Switch to English Language Passer en langue française Omschakelen naar Nederlandse Taal Wechseln Sie zu deutschen Sprache Passa alla lingua italiana
Members: 71,515   Posts: 1,572,074   Online: 1168
      
Page 3 of 16 FirstFirst 12345678913 ... LastLast
Results 21 to 30 of 158
  1. #21
    Aristophanes's Avatar
    Join Date
    Mar 2011
    Shooter
    35mm
    Posts
    505
    Images
    15
    Culturally, the 1930's when art, vernacular, and journalistic 35mm photography became affordably entrenched as a medium. Thanks Leica and successors. Capa, Bresson, etc.

    Technically, the 1970's for reasons others have already spoken to.

  2. #22
    CGW
    CGW is offline

    Join Date
    Apr 2010
    Shooter
    Medium Format
    Posts
    2,797
    Opinions aside, some sobering data from 1998, the edge of the chasm, looking back:

    http://medfmt.8k.com/brondeath.html

  3. #23
    Mustafa Umut Sarac's Avatar
    Join Date
    Oct 2006
    Location
    İstanbul - Türkiye
    Shooter
    35mm RF
    Posts
    3,956
    Images
    108
    but years even made a big difference.


    When the economy goes well , music goes well , politics goes well , art flourished. Vietnam War , Politicical unrest is the part of 70s. I think last art spark lived at these years because goverments wanted to students back to their homes. At 80s Goverments wanted to bring the women back to jobs and media started to write womens sex rights.
    Now goverments wants to third developing countries want to earn and spend and art prices of China , thousands times folded.
    I think follow the money , follow the art concept works and you have to have a broad view on earth matters to qualify the art matters.

  4. #24

    Join Date
    Nov 2004
    Posts
    1,174
    From my small collection:
    In the 50's the most popular camera with interchangeable lenses was the rangefinder, they were slow to use.
    In the 60's SLRs with auto diaphragms and viewfinder needle metering were introduced.
    In the 70's SLRs with zooms became available, lenses had bayonet fitting.
    In the 80's AF SLRs with zooms became the camera of choice.
    In the 90's AF SLRs were perfected.
    IMO the engineering and finish of some popular 70's and 80's cameras was very nice.
    When pushed to get good pictures I use a camera from the 90's.

  5. #25

    Join Date
    Aug 2010
    Location
    northern england
    Shooter
    35mm
    Posts
    637
    Looking at a press maul of the period, the 1960s offered the most diversity in cameras. Various SLRs, plenty of rangefinders, TLRs still mainstream, the occasional field camera like MPP and folding 120s all in the mix with flashbulbs and electronic guns.

    I still say the 30s was when quality small cameras such as Leica and Retina made inroads commercially and artistically.

  6. #26
    PDH
    PDH is offline

    Join Date
    Nov 2005
    Shooter
    Multi Format
    Posts
    519
    For 35mm my thinking is that the late 60s to the late 70s are the golden years, not only for pro level cameras, but also afforadable consumer level cameras including 35mm fixed lens range finders. At the pro level we had the Nikon F, F2, Canon F and new F, Minolta XK, Pentax LX, Lieca and Context systems with great lens.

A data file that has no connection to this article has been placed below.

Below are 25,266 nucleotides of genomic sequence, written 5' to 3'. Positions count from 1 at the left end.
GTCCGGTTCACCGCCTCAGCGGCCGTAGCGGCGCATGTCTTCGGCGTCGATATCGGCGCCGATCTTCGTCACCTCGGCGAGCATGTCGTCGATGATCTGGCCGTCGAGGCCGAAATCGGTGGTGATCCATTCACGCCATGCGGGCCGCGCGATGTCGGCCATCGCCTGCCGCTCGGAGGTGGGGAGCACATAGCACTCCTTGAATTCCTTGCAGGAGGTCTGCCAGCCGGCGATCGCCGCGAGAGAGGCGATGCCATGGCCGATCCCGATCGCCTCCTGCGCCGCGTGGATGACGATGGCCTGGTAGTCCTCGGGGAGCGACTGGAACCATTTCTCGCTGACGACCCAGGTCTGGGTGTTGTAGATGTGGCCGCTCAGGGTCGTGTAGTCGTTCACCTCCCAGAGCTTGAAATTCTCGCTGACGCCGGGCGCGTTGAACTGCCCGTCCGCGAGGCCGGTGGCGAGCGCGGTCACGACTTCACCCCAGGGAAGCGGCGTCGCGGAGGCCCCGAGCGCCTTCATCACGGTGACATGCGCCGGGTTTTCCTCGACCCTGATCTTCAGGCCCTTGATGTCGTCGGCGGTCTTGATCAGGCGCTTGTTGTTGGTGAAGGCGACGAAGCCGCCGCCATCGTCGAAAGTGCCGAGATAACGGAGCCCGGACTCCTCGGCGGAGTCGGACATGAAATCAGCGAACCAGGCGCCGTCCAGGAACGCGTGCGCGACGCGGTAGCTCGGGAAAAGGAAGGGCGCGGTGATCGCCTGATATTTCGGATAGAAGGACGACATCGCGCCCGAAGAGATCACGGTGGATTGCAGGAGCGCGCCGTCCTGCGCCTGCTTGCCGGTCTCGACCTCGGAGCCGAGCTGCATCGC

7. #27
    ic-racer's Avatar
    Join Date
    Feb 2007
    Location
    Midwest USA
    Shooter
    Multi Format
    Posts
    6,350
    Quote Originally Posted by drumminor2nd View Post
    So, I was thinking about my favorite cameras, and I realized most of them came from the 1970s. The Canon F1 premiered in 1971. The Nikon F2 and Olympus OM-1 came out in 1972. Pentax ditched the M42 mount in the mid '70s. The Multimode Minolta XD-11 came out in '77.

    What do you guys think was the best (most important/biggest leap) decade for 35mm camera development?
    Yes, late 1970s was the heyday for manual, metal 35mm SLR cameras.

  8. #28
    Neanderman's Avatar
    Join Date
    Mar 2004
    Location
    Ohio River Valley
    Shooter
    Large Format
    Posts
    575
    1954-1980: Introduction of the M3 til the discontinuance of the Nikon F2. I'm not anti-automation, but for me it is all about being in control.

    More than a decade, but I think this is more illustrative of a 'period' in the evolution of the all metal, 35mm camera.
    "I only wanted Uncle Vern standing by his new car (a Hudson) on a clear day. I got him and the car. I also got a bit of Aunt Mary's laundry, and Beau Jack, the dog, peeing on a fence, and a row of potted tuberous begonias on the porch and 78 trees and a million pebbles in the driveway and more. It's a generous medium, photography." -- Lee Friedlander

  9. #29

    Join Date
    May 2010
    Location
    Central OK
    Shooter
    Multi Format
    Posts
    208
    1945-1955. Somewhere in there my Canon III came into being. Everything added to 35mm cameras since that significant event is just fluff.

  10. #30

    Join Date
    Oct 2010
    Location
    St. Joseph, LA
    Shooter
    35mm
    Posts
    33
    I vote for the 10 year span that produced the Nikon F2A and F3HP cameras.

Page 3 of 16 FirstFirst 12345678913 ... LastLast


 

APUG PARTNERS EQUALLY FUNDING OUR COMMUNITY:



Contact Us  |  Support Us!  |  Advertise  |  Site Terms  |  Archive  —   Search  |  Mobile Device Access  |  RSS  |  Facebook  |  Linkedin